Midlands Voices: Ethanol offers a cleaner choice for fuel
By Steve Wellman - Director, Nebraska Department of Agriculture
The recent rise in gasoline prices and oil imports is an important reminder for consumers to take a closer look at their options when filling up at the pump. This summer driving season, ethanol blends are becoming an increasingly competitive alternative to unblended gasoline because of their lower price and clean air benefits. The most credible research and scientific evidence continues to reinforce that ethanol is a cleaner, cheaper alternative than traditional petroleum products.
Here’s a little context around consumer choice and ethanol. To give American consumers more choices and give ethanol producers access to traditional fuel-delivery infrastructure, Congress created the Renewable Fuel Standard, which requires oil refineries to use renewable fuels in a small portion of the gasoline sold in the United States. The goal of this new standard was to provide cleaner-burning, lower-cost, renewable fuels to American motorists.
The Renewable Fuel Standard is not a mandate for corn ethanol. The law helps create jobs, revive rural economies, reduce oil imports, lower gas prices, reduce air pollution and cut greenhouse gas emissions.
Since the adoption of the RFS in 2007, corn production is up 12 percent nationally, while land dedicated to growing corn is down 3 percent. Farm conservation practices, along with improved genetics and biotechnology, allow farmers to increase corn yields while reducing emissions.
According to a recent USDA study, renewable ethanol is cleaner than ever — greenhouse gas emissions associated with ethanol are 43 percent lower than gasoline. The agency also found that even using conservative estimates, for every 1 BTU (British Thermal Unit) used in making ethanol, 2.1 BTUs are produced.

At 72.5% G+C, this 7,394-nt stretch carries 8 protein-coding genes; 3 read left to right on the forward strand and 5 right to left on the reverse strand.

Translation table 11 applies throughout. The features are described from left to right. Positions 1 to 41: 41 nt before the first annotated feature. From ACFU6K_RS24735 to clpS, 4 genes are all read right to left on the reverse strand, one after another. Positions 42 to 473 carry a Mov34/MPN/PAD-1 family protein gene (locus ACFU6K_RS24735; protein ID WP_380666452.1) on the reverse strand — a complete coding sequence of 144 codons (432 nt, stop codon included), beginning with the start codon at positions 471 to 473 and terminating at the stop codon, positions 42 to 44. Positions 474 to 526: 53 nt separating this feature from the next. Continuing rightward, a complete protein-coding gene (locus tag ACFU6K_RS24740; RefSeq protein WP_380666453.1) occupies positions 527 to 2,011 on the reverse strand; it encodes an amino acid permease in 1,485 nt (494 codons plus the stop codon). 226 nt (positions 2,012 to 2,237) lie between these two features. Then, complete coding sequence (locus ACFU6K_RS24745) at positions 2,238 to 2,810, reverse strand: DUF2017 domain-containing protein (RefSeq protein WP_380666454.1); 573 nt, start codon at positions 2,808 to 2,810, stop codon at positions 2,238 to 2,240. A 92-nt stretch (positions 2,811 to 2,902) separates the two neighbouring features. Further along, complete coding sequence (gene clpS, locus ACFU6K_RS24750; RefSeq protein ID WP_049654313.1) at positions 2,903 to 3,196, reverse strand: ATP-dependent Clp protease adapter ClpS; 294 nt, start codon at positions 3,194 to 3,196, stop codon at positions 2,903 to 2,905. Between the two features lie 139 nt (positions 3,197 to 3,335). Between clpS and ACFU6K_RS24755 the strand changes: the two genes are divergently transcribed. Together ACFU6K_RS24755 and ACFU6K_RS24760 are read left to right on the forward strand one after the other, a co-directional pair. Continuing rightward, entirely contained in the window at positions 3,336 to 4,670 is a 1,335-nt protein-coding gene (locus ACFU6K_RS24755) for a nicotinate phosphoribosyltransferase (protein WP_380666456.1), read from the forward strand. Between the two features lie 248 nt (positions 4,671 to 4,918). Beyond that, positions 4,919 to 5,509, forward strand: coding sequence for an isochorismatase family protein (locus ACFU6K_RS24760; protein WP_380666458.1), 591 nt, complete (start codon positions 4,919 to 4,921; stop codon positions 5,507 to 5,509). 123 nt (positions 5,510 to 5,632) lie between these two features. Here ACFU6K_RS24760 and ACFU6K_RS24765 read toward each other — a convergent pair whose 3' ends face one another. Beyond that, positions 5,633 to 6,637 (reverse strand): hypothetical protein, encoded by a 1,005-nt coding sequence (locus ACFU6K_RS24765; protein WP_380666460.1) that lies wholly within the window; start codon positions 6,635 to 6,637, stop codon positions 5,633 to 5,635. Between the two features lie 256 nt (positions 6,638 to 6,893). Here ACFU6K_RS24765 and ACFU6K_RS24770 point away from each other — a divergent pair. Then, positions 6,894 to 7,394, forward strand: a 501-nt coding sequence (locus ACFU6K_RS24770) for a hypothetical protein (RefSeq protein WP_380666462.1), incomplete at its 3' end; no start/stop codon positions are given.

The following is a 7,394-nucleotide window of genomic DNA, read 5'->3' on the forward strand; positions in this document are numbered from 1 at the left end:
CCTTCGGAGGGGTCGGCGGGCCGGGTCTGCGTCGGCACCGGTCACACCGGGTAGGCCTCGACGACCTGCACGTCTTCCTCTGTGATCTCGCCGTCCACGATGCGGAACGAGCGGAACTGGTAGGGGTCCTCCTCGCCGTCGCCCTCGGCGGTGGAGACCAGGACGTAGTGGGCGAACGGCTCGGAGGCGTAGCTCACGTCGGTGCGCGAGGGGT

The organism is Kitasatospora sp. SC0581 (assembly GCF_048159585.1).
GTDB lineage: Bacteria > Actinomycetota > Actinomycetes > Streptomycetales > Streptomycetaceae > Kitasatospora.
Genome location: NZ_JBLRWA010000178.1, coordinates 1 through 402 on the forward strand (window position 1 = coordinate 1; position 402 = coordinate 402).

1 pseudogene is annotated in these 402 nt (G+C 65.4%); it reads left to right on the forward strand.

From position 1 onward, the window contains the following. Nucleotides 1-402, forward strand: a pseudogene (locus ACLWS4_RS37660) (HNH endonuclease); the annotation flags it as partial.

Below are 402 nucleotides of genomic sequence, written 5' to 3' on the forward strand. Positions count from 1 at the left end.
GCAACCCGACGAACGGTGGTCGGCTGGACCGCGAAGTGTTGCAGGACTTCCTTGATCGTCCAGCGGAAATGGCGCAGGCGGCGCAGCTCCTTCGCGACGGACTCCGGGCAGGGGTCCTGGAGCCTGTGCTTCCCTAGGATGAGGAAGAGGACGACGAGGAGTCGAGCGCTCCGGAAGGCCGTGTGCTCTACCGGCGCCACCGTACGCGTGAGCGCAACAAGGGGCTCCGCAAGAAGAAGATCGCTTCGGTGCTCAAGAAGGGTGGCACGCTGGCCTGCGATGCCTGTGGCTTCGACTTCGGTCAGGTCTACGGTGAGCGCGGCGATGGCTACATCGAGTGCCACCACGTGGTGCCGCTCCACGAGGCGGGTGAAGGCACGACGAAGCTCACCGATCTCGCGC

According to the American Lung Association, up to 70 percent of ozone-forming pollutants come from transportation fuels. Gasoline contains as many as 300 different chemicals. Many of these chemicals are used to increase octane — but some are known or suspected to cause cancer. Higher blends of ethanol dilute the level of toxic additives in our fuel, which helps reduce pollution and the threat to public health.
A gallon of ethanol does produce less energy than a gallon of gasoline, but the higher octane rating of ethanol means it burns more efficiently. By using cleaner-burning, high-octane ethanol fuels in high-compression engines, automakers can continue to achieve higher efficiency and increased fuel economy, while reducing carbon emissions.
According to the U.S. Department of Energy, the Renewable Fuel Standard reduced motor fuel greenhouse gas emissions by 43.5 metric tons in 2016; that is equivalent to removing 9 million cars from the road for an entire year.
The U.S. Environmental Protection Agency approved E15 for use in all vehicles 2001 and newer, which is roughly 90 percent of all vehicles on the road today. Automakers continue to approve E15, with 90 percent of 2018 model year vehicles explicitly approved by the manufacturer to use E15.
In the six years since the EPA formally approved E15, American drivers have logged more than 2.2 billion miles on the fuel without a single reported case of engine damage or inferior performance. E15 is typically priced 5 to 10 cents lower than regular unleaded, so American drivers are saving millions of dollars by choosing a cleaner-burning fuel. Allowing E15 into the marketplace is not a mandate, but it offers consumers another renewable, lower-cost choice at the pump. The environment, the economy and our health are well served by a move to more ethanol-blended fuel.
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